The DSL strains of P. putida are hazardous to immunocompromised individuals and can grow at temperatures typical of refrigerated storage. Therefore, if the DSL strains of P. putida are exposed to stored blood products they can contaminate them and may cause sepsis in transfused patients.footnote 9
Exposure to the five organisms from current activities does not pose a human health concern. However, given that there are risks associated with potential future uses, it was recommended that the SNAc provisions of CEPA be applied to these living organisms.
SNAc provisions of CEPA
Under CEPA, when living organisms are listed on Part 5 of the DSL, activities involving the living organism can be carried out without an obligation for the person (individual or corporation) to notify the Minister. However, when there is a concern that significant new activities in relation to a living organism may result in an increased risk to human health or the environment in Canada, the Minister may apply the SNAc provisions of subsection 106(3) of CEPA to the living organism in order to require notification of any potential significant new activities involving the living organism before they can be undertaken in Canada.
Risk management actions summary
The DSL strains of A. oryzae and P. putida are recognized by the Public Health Agency of Canada as belonging to Risk Group 1 (RG1; low individual and community risk). The Canadian Biosafety Standard defines RG1 living organisms as either (1) not capable of causing human or animal disease; or (2) capable of causing human or animal disease, but unlikely to do so. Those capable of causing disease are considered pathogens that pose a low risk to the health of individuals or animals, and a low risk to public health. However, RG1 pathogens can be opportunistic and may pose a threat to immunocompromised individuals. The Canadian Biosafety Handbook footnote 10 recommends that due care should be exercised and safe work practices (e.g. good microbiological laboratory practices) should be followed when handling these materials.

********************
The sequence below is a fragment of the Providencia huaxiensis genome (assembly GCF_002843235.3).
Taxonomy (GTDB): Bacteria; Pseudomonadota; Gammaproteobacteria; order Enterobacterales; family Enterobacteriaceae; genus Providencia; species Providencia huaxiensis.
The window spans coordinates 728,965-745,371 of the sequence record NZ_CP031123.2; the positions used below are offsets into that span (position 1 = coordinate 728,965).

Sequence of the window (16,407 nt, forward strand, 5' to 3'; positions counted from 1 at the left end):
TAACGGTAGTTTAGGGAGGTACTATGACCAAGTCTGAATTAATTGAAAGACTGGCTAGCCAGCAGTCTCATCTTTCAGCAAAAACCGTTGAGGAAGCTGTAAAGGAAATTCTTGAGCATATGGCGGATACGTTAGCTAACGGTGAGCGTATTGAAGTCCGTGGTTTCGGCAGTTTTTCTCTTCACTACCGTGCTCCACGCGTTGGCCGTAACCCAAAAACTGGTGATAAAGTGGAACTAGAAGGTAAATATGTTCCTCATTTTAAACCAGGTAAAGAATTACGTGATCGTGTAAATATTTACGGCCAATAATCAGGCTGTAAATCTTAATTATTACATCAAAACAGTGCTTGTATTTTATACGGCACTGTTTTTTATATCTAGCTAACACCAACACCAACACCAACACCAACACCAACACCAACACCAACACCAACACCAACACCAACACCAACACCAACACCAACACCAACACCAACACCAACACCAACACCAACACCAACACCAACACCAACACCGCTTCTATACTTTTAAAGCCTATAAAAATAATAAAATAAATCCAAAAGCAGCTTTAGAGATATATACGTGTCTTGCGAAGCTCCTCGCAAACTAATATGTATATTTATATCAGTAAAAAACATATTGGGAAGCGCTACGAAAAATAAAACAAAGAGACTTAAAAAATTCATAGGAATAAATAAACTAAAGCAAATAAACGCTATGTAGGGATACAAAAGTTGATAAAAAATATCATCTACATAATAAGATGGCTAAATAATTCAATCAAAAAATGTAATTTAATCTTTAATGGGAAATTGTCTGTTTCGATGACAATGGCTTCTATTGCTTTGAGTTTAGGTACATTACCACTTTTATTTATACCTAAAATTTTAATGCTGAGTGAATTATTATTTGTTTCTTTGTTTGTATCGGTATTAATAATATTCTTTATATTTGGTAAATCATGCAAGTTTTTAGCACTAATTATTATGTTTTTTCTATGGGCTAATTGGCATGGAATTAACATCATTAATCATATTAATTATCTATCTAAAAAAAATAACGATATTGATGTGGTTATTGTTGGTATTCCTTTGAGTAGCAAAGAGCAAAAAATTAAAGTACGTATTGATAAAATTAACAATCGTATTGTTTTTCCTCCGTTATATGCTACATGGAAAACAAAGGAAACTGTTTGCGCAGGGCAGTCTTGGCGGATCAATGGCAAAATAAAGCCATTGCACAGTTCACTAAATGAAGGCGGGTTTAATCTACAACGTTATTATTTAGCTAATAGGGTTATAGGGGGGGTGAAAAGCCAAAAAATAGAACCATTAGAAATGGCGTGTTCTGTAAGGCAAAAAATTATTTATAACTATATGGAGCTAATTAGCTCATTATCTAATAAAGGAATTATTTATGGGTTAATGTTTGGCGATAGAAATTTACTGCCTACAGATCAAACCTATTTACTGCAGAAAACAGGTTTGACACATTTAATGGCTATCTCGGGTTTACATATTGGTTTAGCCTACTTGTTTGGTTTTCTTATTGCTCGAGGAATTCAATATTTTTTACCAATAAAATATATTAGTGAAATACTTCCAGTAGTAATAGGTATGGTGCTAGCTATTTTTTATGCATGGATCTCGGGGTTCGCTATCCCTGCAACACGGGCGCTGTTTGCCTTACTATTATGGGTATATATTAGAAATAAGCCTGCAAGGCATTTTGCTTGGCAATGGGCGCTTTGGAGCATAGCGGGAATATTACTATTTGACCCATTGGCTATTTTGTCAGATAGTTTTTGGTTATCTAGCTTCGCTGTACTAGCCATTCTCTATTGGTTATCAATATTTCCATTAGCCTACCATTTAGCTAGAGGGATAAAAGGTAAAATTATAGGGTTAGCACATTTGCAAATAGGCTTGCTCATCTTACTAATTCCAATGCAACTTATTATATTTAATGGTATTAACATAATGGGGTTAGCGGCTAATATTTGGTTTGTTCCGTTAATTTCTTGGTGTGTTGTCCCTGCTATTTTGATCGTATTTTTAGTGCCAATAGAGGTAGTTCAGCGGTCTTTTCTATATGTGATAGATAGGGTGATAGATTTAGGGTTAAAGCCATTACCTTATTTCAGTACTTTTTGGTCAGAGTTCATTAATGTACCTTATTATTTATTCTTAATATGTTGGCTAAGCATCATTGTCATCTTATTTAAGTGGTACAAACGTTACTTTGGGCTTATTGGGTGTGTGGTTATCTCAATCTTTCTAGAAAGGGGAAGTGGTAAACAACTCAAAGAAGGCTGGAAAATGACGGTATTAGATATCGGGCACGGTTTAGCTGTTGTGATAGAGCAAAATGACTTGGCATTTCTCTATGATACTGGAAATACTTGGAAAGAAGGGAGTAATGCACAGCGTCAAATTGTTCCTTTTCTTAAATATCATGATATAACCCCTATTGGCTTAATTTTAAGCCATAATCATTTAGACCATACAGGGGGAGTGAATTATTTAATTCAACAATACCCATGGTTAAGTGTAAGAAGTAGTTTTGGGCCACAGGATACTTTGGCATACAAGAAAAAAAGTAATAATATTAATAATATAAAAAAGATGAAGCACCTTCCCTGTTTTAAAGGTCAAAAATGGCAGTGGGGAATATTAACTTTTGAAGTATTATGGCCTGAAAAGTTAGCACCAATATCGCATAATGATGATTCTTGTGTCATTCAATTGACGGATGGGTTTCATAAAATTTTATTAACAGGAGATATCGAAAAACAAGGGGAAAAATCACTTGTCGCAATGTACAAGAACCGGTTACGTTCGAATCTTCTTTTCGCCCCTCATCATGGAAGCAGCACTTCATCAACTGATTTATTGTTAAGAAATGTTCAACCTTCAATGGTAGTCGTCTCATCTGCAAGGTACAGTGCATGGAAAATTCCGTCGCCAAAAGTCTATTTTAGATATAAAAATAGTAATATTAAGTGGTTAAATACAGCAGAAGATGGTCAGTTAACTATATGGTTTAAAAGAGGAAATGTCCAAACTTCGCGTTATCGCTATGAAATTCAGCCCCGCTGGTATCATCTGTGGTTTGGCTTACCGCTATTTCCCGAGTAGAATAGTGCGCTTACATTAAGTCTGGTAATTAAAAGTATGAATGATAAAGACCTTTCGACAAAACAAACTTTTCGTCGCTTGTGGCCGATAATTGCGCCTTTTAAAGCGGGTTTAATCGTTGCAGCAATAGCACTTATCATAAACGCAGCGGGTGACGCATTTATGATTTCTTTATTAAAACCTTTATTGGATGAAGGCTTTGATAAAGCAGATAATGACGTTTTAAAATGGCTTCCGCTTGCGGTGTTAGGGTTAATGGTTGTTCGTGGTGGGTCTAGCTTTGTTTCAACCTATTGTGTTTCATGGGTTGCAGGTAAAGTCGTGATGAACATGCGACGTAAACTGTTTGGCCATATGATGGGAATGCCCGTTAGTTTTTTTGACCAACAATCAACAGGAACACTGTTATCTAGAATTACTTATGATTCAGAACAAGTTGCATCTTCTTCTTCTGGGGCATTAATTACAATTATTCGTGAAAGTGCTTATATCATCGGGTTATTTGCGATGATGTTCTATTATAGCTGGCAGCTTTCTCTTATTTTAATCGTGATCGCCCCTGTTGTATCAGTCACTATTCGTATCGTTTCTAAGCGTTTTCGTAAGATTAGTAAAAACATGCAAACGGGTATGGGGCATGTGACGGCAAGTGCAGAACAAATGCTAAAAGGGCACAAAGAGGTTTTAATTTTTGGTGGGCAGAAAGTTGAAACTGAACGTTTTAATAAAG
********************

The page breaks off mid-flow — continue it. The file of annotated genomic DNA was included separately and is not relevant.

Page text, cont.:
The objective of the Order is to contribute to the protection of human health by requiring the submission of information for the assessment of significant new activities associated with the DSL strains of A. oryzae and P. putida in order to determine whether or not future risk management actions may be necessary to mitigate potential risks associated with such activities, before these can be undertaken in Canada.
The Order amending the DSL, made by the Minister pursuant to subsection 112(3) of CEPA is in force at the time of publication. It is therefore mandatory to meet all of the requirements of the Order should a person (individual or corporation) wish to import, manufacture, or use the DSL strains of A. oryzae or P. putida for a significant new activity.
The Order deletes A. oryzae strain ATCC 11866 and P. putida strains ATCC 12633, ATCC 31483, ATCC 31800, and ATCC 700369 from Part 5 of the DSL and adds them to Part 6 of the DSL; and indicates, by the addition of the “S′” (S prime) flag, following the ATCC number, that the organisms are subject to the SNAc provisions of CEPA.
Applicability of the Order
The Order amending the DSL requires any person (individual or corporation) engaging in a significant new activity in relation to the DSL strains of A. oryzae or P. putida to submit a Significant New Activity Notification (SNAN) containing all of the information prescribed in the Order at least 120 days prior to the import, manufacture, or use of the living organisms for the significant new activity.
The Order targets any activity involving the DSL strain of A. oryzae in a health care facility and any activity involving a consumer product to which the Canada Consumer Product Safety Act (CCPSA)footnote 11 applies and that contains the DSL strain of A. oryzae. The Order also targets any activity involving any DSL strain of P. putida in a health care facility or in a blood donor clinic, including a temporary or mobile clinic.
The submission of a SNAN is required for the use of the DSL strain of A. oryzae as a research and development organism in a health care facility or in an activity involving a consumer product that contains the living organism. The submission of a SNAN is also required for the use of any DSL strain of P. putida as a research and development organism in a health care facility or blood donor clinic. The term “research and development organism” is defined in subsection 1(1) of the New Substances Notification Regulations (Organisms) [NSNR (Organisms)].footnote 12
Activities not subject to the Order
The Order amending the DSL does not apply to uses of the living organisms that are regulated under the acts of Parliament listed in Schedule 4 of CEPA, including the Pest Control Products Act, the Seeds Act, the Fertilizers Act, the Feeds Act, and the Health of Animals Act. The Order does not apply to impurities and contaminants related to the preparation of a living organism or, in some circumstances, to items such as wastes, mixtures, or manufactured items. However, it should be noted that individual components of a mixture may be subject to notification under the Order. See subsection 106(6) and section 3 of CEPA and section 2 of the Guidelines for the Notification and Testing of New Substances: Organisms (the Guidelines)footnote 13 for more information.